What It’s Like To Slash Millions From Council Budgets: Local Authority Leaders Speak Out | HuffPost UK


After a decade of deep and sustained reductions to local government budgets, councils across the country must find further savings next year as main grant funding, the money local authorities receive from central government to provide services, is cut by a further £1.3billion (or 36%).

HuffPost UK has been exploring how the loss of individual services at a local level link up to paint a national portrait of austerity in our series What It’s Like To Lose. As part of that, we have asked council leaders what it is like to sit at that table and decide where to put the black lines.

The task was described by one former Labour finance chief as “brutal” while another Conservative town hall boss said in some ways the role was “a poisoned chalice”.

It does show that we are really, really short of money that we’re actually doing this. I mean there is no money.Richard Cornelius, Conservative leader of Barnet Council

Local authorities have already lost 60 per cent of their central government funding over the last decade, substantially more than any other area of government.

And it is in the loss of valued frontline community services that the impact of this austerity drive is most keenly felt by communities across England.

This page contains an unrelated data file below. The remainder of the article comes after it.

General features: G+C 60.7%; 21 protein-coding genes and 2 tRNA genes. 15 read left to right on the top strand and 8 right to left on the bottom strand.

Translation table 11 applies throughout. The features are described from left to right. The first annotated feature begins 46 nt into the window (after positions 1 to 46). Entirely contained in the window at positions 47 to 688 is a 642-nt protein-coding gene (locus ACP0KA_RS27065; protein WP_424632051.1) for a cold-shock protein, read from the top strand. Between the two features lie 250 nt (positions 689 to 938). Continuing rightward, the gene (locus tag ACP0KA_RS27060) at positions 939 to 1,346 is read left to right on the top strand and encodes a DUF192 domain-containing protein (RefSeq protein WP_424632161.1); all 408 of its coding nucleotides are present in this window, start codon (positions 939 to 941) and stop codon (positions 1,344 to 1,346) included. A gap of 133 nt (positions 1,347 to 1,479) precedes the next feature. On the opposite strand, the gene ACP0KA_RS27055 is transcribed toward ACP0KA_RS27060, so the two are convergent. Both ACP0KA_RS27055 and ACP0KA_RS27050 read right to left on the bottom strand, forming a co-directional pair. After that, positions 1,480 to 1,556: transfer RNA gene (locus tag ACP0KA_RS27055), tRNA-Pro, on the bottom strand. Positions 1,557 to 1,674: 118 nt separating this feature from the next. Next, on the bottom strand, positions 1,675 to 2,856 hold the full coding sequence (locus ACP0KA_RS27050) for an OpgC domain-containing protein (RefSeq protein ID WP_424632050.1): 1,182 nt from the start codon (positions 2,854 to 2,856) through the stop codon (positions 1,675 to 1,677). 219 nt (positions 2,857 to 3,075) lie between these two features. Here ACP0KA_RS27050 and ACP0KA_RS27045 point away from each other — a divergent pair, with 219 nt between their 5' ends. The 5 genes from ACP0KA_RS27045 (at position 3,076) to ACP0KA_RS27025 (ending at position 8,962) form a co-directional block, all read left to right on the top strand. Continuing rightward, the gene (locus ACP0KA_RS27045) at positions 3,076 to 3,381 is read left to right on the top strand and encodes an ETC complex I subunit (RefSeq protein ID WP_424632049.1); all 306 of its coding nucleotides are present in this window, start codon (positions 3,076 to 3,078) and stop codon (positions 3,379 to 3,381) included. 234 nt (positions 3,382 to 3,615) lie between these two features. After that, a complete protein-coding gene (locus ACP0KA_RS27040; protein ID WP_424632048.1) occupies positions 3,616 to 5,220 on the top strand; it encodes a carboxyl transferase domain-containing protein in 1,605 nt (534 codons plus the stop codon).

Regardless of their political stripes, the council leaders each called on central government to invest in local government saying the cuts have now gone far enough. But some were keen to say that this should not be at the expense of further borrowing by government.

So acute are the financial challenges that even the most basic services – such as libraries, school lollipop patrols, street lighting, road repairs, cemetery maintenance, gritting – are now being considered for savings.

HuffPost UK delved into reduction proposals at five local authorities across the country, and found all of these services mentioned in the various plans.

 

Source: What It’s Like To Slash Millions From Council Budgets: Local Authority Leaders Speak Out | HuffPost UK

With people living longer, increases in costs and decreases in funding, adult social care is at breaking point | Care Industry News


Responding to a report by Voluntary Organisations Disability Group on adult social care funding, Cllr Ian Hudspeth, Chairman of the LGA’s Community Wellbeingboard, said:

“With people living longer, increases in costs and decreases in funding, adult social care is at breaking point.

“Over recent years, councils have protected adult social care relative to other services. But the scale of the overall funding picture for local government as a whole means adult social care services still face a £3.5 billion funding gap by 2025, just to maintain existing standards of care. The likely consequences of this are more and more people being unable to get quality and reliable care and support, which enables them to live more fulfilling lives.